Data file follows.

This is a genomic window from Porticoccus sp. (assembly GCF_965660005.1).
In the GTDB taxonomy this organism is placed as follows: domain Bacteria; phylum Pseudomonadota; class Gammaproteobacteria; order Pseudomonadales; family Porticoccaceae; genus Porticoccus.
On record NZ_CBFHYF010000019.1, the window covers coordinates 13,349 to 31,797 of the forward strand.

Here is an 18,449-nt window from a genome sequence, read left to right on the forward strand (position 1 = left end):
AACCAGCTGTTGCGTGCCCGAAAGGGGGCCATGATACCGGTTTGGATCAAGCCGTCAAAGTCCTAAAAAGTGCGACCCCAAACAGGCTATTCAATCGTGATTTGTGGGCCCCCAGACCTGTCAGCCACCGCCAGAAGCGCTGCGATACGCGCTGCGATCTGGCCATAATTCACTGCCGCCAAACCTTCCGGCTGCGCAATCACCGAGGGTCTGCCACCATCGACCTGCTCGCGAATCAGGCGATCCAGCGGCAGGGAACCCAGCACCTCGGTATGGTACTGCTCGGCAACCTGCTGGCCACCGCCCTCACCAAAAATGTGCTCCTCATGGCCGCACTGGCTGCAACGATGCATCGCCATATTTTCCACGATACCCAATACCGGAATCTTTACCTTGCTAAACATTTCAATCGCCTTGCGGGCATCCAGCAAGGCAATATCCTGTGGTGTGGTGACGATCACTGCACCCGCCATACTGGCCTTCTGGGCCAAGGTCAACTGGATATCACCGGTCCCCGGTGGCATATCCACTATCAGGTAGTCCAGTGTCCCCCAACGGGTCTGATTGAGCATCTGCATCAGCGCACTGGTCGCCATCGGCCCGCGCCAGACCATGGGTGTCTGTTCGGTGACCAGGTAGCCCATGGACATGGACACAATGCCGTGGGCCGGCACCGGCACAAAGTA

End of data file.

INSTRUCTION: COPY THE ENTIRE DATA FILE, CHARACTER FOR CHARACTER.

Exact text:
This is a genomic window from Porticoccus sp. (assembly GCF_965660005.1).
In the GTDB taxonomy this organism is placed as follows: domain Bacteria; phylum Pseudomonadota; class Gammaproteobacteria; order Pseudomonadales; family Porticoccaceae; genus Porticoccus.
On record NZ_CBFHYF010000019.1, the window covers coordinates 13,349 to 31,797 of the forward strand.

Here is an 18,449-nt window from a genome sequence, read left to right on the forward strand (position 1 = left end):
AACCAGCTGTTGCGTGCCCGAAAGGGGGCCATGATACCGGTTTGGATCAAGCCGTCAAAGTCCTAAAAAGTGCGACCCCAAACAGGCTATTCAATCGTGATTTGTGGGCCCCCAGACCTGTCAGCCACCGCCAGAAGCGCTGCGATACGCGCTGCGATCTGGCCATAATTCACTGCCGCCAAACCTTCCGGCTGCGCAATCACCGAGGGTCTGCCACCATCGACCTGCTCGCGAATCAGGCGATCCAGCGGCAGGGAACCCAGCACCTCGGTATGGTACTGCTCGGCAACCTGCTGGCCACCGCCCTCACCAAAAATGTGCTCCTCATGGCCGCACTGGCTGCAACGATGCATCGCCATATTTTCCACGATACCCAATACCGGAATCTTTACCTTGCTAAACATTTCAATCGCCTTGCGGGCATCCAGCAAGGCAATATCCTGTGGTGTGGTGACGATCACTGCACCCGCCATACTGGCCTTCTGGGCCAAGGTCAACTGGATATCACCGGTCCCCGGTGGCATATCCACTATCAGGTAGTCCAGTGTCCCCCAACGGGTCTGATTGAGCATCTGCATCAGCGCACTGGTCGCCATCGGCCCGCGCCAGACCATGGGTGTCTGTTCGGTGACCAGGTAGCCCATGGACATGGACACAATGCCGTGGGCCGGCACCGGCACAAAGTA